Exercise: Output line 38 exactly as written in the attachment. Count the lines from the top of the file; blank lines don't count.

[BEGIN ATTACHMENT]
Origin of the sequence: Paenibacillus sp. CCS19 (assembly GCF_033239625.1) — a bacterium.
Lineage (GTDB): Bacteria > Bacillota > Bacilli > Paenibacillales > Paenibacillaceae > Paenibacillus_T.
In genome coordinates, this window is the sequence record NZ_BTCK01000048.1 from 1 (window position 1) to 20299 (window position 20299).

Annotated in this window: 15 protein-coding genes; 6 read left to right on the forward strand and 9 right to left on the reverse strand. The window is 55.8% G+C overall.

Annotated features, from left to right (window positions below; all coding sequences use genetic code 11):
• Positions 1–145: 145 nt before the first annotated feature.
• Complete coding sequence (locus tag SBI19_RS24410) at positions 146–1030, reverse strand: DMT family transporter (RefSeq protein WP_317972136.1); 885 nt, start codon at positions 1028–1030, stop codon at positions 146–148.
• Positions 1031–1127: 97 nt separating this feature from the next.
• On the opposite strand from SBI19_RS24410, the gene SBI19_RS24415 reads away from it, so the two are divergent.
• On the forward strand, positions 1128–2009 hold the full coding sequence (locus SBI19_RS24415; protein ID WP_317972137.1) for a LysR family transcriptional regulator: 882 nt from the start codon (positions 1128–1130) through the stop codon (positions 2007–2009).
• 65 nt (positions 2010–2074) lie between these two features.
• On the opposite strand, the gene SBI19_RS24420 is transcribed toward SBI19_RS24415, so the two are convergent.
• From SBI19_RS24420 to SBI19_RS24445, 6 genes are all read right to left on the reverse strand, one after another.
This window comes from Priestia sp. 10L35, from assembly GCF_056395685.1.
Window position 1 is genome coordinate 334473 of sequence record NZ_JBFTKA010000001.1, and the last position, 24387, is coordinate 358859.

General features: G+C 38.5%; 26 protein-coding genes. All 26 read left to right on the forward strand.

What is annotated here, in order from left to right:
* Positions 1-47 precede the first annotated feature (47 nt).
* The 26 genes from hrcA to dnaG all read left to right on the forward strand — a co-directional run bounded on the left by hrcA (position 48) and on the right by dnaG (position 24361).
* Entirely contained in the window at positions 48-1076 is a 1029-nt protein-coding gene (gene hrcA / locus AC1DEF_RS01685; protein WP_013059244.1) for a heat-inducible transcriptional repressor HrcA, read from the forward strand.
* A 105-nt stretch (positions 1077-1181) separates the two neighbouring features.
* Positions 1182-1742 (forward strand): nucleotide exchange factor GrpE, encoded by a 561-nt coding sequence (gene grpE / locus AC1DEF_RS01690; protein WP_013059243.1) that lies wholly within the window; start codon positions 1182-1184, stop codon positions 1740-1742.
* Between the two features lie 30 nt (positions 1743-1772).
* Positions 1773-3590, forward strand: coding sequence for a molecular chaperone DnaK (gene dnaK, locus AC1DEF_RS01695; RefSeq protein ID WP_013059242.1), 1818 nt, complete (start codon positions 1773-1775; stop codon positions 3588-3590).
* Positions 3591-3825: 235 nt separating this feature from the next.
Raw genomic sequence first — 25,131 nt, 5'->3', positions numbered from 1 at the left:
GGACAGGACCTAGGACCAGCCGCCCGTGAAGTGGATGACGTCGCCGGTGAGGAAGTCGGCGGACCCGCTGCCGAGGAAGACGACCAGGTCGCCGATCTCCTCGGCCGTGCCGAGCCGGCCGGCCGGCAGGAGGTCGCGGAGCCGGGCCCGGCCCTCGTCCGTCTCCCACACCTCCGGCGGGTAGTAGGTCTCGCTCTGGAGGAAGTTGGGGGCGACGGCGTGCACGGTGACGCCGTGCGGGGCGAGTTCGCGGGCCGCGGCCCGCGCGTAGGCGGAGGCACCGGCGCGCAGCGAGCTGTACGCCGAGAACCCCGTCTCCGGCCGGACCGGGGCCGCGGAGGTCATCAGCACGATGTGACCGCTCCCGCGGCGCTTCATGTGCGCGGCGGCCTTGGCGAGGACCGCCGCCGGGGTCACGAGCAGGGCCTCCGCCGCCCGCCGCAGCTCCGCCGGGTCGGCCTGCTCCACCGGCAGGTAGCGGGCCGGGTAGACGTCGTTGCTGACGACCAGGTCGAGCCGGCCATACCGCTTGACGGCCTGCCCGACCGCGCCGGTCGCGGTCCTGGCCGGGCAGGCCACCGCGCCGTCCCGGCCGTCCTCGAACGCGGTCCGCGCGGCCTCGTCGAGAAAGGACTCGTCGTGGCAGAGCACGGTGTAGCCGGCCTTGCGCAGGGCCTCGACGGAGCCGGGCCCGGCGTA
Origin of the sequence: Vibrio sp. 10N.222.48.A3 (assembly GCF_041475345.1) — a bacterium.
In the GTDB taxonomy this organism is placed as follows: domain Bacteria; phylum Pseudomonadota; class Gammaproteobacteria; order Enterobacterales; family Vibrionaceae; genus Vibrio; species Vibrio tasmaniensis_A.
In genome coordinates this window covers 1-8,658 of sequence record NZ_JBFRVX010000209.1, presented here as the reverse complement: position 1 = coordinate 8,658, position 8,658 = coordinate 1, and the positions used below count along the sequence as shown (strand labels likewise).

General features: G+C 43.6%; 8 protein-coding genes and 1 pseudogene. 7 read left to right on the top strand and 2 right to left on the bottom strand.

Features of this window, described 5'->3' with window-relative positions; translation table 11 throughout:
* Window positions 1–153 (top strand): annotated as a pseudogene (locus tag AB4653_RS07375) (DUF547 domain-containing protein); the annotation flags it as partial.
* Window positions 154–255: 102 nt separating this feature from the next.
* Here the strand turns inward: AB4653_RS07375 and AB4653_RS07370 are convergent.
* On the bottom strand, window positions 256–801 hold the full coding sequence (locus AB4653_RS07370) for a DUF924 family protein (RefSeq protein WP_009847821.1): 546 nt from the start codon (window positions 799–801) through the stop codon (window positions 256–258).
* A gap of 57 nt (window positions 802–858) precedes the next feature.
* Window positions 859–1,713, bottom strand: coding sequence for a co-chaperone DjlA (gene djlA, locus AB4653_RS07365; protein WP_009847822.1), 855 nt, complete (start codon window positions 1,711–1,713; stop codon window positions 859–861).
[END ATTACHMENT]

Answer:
* Window positions 859–1,713, bottom strand: coding sequence for a co-chaperone DjlA (gene djlA, locus AB4653_RS07365; protein WP_009847822.1), 855 nt, complete (start codon window positions 1,711–1,713; stop codon window positions 859–861).